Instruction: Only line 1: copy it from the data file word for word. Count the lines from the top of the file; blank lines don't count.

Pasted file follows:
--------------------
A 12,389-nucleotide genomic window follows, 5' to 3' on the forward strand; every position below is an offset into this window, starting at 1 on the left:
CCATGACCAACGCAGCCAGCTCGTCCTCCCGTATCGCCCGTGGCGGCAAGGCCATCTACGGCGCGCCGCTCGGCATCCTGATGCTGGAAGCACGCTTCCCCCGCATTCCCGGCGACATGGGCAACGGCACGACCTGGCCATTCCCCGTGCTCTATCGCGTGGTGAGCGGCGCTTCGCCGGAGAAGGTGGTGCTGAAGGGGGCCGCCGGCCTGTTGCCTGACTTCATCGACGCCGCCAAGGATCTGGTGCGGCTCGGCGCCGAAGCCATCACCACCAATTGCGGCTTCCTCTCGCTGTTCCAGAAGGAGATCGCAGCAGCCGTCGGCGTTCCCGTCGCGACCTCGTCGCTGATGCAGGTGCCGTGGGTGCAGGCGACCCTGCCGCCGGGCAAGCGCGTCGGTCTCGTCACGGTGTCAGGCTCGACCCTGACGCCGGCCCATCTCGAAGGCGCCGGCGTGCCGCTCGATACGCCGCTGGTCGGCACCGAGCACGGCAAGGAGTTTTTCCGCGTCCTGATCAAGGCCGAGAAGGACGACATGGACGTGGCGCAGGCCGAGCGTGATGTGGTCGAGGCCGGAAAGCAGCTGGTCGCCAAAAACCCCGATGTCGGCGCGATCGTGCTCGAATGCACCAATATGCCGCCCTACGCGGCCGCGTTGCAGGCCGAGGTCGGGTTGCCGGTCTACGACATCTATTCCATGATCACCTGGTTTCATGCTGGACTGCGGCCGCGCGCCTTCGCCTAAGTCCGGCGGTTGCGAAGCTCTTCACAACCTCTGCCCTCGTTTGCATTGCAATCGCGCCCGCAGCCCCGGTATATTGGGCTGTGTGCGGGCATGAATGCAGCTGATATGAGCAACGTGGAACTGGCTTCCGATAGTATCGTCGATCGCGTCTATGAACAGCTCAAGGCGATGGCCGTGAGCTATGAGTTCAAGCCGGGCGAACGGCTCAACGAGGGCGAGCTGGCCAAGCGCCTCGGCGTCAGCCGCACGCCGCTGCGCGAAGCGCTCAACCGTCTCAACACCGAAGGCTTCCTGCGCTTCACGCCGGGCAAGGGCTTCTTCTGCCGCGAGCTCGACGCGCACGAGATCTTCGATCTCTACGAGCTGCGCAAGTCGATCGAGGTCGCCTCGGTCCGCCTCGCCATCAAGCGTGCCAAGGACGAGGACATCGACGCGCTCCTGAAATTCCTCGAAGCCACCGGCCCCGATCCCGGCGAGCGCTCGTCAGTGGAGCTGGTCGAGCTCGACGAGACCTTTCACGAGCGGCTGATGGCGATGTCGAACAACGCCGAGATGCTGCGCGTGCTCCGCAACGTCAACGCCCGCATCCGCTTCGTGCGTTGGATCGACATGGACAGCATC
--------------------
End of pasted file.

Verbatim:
A 12,389-nucleotide genomic window follows, 5' to 3' on the forward strand; every position below is an offset into this window, starting at 1 on the left: